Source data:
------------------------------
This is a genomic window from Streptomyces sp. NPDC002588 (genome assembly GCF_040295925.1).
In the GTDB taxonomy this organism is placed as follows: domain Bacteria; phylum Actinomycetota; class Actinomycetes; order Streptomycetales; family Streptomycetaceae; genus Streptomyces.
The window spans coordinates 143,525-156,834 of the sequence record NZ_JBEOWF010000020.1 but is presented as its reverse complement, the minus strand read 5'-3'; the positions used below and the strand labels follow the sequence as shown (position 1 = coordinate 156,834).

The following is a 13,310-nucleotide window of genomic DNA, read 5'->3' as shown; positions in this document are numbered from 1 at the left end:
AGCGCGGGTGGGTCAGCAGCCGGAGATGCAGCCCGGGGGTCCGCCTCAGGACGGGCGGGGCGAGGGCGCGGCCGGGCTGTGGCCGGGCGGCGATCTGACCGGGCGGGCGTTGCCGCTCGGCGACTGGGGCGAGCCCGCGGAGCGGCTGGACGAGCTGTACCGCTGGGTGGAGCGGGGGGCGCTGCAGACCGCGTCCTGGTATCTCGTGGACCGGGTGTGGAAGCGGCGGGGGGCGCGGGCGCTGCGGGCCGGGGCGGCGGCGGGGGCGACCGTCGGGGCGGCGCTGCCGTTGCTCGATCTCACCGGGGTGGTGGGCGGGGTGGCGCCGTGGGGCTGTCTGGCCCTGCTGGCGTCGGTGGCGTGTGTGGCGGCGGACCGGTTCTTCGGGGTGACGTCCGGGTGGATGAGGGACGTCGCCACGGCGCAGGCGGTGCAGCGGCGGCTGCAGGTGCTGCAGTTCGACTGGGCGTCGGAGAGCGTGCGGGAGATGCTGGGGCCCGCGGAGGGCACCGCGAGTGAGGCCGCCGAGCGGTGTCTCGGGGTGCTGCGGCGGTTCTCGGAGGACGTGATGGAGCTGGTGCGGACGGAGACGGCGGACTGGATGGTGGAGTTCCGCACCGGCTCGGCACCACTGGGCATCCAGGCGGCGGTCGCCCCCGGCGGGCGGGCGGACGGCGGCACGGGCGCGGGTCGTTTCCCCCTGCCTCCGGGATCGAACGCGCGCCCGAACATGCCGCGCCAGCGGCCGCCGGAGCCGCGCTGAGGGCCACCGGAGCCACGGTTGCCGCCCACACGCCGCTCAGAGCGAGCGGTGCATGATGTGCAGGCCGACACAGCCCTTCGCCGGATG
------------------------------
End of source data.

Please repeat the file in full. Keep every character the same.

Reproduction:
This is a genomic window from Streptomyces sp. NPDC002588 (genome assembly GCF_040295925.1).
In the GTDB taxonomy this organism is placed as follows: domain Bacteria; phylum Actinomycetota; class Actinomycetes; order Streptomycetales; family Streptomycetaceae; genus Streptomyces.
The window spans coordinates 143,525-156,834 of the sequence record NZ_JBEOWF010000020.1 but is presented as its reverse complement, the minus strand read 5'-3'; the positions used below and the strand labels follow the sequence as shown (position 1 = coordinate 156,834).

The following is a 13,310-nucleotide window of genomic DNA, read 5'->3' as shown; positions in this document are numbered from 1 at the left end:
AGCGCGGGTGGGTCAGCAGCCGGAGATGCAGCCCGGGGGTCCGCCTCAGGACGGGCGGGGCGAGGGCGCGGCCGGGCTGTGGCCGGGCGGCGATCTGACCGGGCGGGCGTTGCCGCTCGGCGACTGGGGCGAGCCCGCGGAGCGGCTGGACGAGCTGTACCGCTGGGTGGAGCGGGGGGCGCTGCAGACCGCGTCCTGGTATCTCGTGGACCGGGTGTGGAAGCGGCGGGGGGCGCGGGCGCTGCGGGCCGGGGCGGCGGCGGGGGCGACCGTCGGGGCGGCGCTGCCGTTGCTCGATCTCACCGGGGTGGTGGGCGGGGTGGCGCCGTGGGGCTGTCTGGCCCTGCTGGCGTCGGTGGCGTGTGTGGCGGCGGACCGGTTCTTCGGGGTGACGTCCGGGTGGATGAGGGACGTCGCCACGGCGCAGGCGGTGCAGCGGCGGCTGCAGGTGCTGCAGTTCGACTGGGCGTCGGAGAGCGTGCGGGAGATGCTGGGGCCCGCGGAGGGCACCGCGAGTGAGGCCGCCGAGCGGTGTCTCGGGGTGCTGCGGCGGTTCTCGGAGGACGTGATGGAGCTGGTGCGGACGGAGACGGCGGACTGGATGGTGGAGTTCCGCACCGGCTCGGCACCACTGGGCATCCAGGCGGCGGTCGCCCCCGGCGGGCGGGCGGACGGCGGCACGGGCGCGGGTCGTTTCCCCCTGCCTCCGGGATCGAACGCGCGCCCGAACATGCCGCGCCAGCGGCCGCCGGAGCCGCGCTGAGGGCCACCGGAGCCACGGTTGCCGCCCACACGCCGCTCAGAGCGAGCGGTGCATGATGTGCAGGCCGACACAGCCCTTCGCCGGATG